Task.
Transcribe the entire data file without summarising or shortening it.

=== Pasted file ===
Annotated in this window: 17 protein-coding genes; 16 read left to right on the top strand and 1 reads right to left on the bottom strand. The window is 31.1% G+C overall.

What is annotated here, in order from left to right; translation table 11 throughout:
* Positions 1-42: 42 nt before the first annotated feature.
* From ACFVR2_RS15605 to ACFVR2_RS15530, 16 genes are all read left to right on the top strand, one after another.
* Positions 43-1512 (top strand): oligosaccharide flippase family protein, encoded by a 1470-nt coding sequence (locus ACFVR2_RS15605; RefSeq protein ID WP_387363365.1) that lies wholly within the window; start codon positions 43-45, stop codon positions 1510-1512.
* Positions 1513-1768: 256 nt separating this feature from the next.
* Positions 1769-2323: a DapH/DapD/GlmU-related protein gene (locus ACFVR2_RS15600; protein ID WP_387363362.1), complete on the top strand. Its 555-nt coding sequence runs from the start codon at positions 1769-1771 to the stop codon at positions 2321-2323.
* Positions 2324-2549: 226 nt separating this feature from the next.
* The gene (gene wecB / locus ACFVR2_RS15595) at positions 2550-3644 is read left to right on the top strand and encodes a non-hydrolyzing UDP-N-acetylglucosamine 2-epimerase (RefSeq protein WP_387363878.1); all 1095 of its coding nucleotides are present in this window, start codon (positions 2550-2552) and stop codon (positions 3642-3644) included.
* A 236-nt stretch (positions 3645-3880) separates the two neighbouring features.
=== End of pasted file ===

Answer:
Annotated in this window: 17 protein-coding genes; 16 read left to right on the top strand and 1 reads right to left on the bottom strand. The window is 31.1% G+C overall.

What is annotated here, in order from left to right; translation table 11 throughout:
* Positions 1-42: 42 nt before the first annotated feature.
* From ACFVR2_RS15605 to ACFVR2_RS15530, 16 genes are all read left to right on the top strand, one after another.
* Positions 43-1512 (top strand): oligosaccharide flippase family protein, encoded by a 1470-nt coding sequence (locus ACFVR2_RS15605; RefSeq protein ID WP_387363365.1) that lies wholly within the window; start codon positions 43-45, stop codon positions 1510-1512.
* Positions 1513-1768: 256 nt separating this feature from the next.
* Positions 1769-2323: a DapH/DapD/GlmU-related protein gene (locus ACFVR2_RS15600; protein ID WP_387363362.1), complete on the top strand. Its 555-nt coding sequence runs from the start codon at positions 1769-1771 to the stop codon at positions 2321-2323.
* Positions 2324-2549: 226 nt separating this feature from the next.
* The gene (gene wecB / locus ACFVR2_RS15595) at positions 2550-3644 is read left to right on the top strand and encodes a non-hydrolyzing UDP-N-acetylglucosamine 2-epimerase (RefSeq protein WP_387363878.1); all 1095 of its coding nucleotides are present in this window, start codon (positions 2550-2552) and stop codon (positions 3642-3644) included.
* A 236-nt stretch (positions 3645-3880) separates the two neighbouring features.